errors.firstName = "First name is required";
    }
    if (!lastName) {
      errors.lastName = "Last name is required";
    }
    if (!email || !email.match(/^\S+@\S+$/)) {
      errors.email = "Email address is invalid";
    }
    if (!password || password.length < 6) {
      errors.password =
        "Password must be > 6 characters";
    }
    if (
      !phoneNumber ||
      !phoneNumber.match(/^\D*(\d\D*){9,14}$/)
    ) {
      errors.phoneNumber =
        "Phone number is invalid";
    }
    // return data if we have errors
    if (Object.keys(errors).length) {
      return json({ errors }, { status: 422 });
    }
    const { user, error } = createUser({
      email,
      password,
      firstName,
      lastName,
      phoneNumber,
    });
    if (user?.status === 201) {
      return json({ user }, { status: 200 });
    }
    throw error;
  } catch (error) {
    console.log("error", error);
    errors.server = error?.message || error;
    return json({ errors }, { status: 500 });
  }
}
const SignUp = () => {
  const data = useActionData();
  const transition = useTransition();
  return (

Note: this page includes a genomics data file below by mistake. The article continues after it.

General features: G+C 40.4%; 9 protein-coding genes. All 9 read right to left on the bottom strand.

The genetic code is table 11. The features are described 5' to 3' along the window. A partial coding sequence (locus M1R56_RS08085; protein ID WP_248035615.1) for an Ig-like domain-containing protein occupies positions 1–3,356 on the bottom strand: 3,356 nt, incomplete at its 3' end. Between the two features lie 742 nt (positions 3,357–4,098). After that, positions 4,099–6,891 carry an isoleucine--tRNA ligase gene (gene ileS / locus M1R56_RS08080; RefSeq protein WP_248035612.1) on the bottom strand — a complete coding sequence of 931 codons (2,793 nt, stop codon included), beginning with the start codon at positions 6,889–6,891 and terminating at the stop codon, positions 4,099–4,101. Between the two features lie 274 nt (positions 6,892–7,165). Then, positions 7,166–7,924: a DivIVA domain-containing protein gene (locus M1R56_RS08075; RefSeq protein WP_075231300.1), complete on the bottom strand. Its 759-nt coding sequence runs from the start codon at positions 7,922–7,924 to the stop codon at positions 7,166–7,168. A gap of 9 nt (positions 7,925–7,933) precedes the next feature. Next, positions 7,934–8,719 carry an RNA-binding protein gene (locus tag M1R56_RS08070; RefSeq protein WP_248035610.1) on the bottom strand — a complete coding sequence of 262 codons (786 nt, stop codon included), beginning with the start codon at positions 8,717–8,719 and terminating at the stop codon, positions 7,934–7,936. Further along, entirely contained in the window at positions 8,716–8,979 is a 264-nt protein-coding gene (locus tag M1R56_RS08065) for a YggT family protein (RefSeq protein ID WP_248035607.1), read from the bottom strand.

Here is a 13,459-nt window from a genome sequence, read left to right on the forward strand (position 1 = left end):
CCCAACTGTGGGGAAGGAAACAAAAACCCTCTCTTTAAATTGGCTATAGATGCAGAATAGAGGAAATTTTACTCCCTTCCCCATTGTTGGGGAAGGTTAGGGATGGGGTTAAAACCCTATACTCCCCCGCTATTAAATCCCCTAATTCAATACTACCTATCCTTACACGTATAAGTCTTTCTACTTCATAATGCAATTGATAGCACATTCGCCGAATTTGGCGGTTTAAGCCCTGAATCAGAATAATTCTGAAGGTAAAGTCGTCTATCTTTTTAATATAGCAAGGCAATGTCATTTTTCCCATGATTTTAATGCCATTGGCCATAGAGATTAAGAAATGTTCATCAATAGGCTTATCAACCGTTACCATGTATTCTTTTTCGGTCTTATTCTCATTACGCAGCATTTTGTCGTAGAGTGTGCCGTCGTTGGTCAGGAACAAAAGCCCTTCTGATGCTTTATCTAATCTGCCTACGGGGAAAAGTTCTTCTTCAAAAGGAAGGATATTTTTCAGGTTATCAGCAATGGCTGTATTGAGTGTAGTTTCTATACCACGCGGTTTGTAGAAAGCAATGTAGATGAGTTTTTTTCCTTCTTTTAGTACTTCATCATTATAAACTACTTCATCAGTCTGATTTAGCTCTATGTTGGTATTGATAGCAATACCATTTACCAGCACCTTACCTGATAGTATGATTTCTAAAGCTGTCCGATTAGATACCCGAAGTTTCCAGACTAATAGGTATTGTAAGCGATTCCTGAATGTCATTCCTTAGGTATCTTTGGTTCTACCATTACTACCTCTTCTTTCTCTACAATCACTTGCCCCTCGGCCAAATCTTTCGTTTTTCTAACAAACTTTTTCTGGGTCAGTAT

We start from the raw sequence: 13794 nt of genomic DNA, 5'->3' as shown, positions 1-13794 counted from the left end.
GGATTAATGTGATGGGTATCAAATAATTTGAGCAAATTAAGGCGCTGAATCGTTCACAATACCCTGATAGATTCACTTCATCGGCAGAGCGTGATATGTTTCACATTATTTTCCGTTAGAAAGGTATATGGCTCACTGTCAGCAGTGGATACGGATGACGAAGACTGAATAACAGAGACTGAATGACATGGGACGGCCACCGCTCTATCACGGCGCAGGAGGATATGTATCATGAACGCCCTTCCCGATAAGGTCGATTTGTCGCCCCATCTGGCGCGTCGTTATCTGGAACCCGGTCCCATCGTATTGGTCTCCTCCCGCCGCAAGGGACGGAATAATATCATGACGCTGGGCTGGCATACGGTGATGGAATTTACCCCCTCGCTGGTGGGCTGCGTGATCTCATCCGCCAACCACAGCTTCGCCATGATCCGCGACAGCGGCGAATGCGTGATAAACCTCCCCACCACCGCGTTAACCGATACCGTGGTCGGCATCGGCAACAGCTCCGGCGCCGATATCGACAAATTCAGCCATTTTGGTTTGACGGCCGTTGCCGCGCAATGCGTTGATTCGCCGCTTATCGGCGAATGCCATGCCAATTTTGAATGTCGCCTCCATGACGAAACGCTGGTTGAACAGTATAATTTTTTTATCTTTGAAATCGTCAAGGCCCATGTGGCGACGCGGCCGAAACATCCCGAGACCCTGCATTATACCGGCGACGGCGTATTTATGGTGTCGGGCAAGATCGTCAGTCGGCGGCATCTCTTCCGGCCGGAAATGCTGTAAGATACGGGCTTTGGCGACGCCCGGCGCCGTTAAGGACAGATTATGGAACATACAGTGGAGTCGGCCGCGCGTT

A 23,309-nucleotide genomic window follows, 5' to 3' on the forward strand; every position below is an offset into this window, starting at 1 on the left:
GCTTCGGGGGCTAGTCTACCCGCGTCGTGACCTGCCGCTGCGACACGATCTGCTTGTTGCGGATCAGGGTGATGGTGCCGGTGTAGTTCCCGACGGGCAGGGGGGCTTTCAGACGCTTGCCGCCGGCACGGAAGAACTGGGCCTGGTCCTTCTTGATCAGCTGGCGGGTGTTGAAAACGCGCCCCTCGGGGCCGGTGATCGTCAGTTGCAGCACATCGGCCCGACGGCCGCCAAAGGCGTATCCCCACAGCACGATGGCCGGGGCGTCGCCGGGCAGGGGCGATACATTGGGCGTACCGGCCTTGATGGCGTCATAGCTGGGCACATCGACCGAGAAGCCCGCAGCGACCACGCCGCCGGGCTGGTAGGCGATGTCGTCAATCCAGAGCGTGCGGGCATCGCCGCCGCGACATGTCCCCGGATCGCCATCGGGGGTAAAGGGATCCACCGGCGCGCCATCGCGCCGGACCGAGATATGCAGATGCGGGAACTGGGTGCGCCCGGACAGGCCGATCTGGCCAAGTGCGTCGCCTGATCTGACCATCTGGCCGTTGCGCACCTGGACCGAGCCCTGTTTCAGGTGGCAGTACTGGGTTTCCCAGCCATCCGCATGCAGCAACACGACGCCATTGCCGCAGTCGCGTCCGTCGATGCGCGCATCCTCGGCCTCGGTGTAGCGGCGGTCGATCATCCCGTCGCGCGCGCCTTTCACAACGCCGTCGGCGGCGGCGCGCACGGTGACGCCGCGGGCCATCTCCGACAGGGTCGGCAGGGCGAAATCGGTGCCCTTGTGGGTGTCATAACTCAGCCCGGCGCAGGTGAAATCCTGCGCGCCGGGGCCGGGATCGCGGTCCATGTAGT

<Layout>
      <h2 className="text-3xl font-light">
        Sign{" "}
        <strong className="font-bold">up</strong>
      </h2>
      <Form method="post" className="my-3">
        {data?.user && (
          <div
            className="mb-4 bg-green-100 border border-green-400 text-green-700 px-4 py-3 rounded relative"
            role="alert"
          >
            <strong className="font-bold">
              Congrats!{" "}
            </strong>
            <span className="block sm:inline">
              Your account has been registered.
              Please go to your email for
              confirmation instructions.
            </span>
          </div>
        )}
        <div className="mb-2">
          <label
            className="text-gray-700 text-sm font-bold mb-2"
            htmlFor="firstName"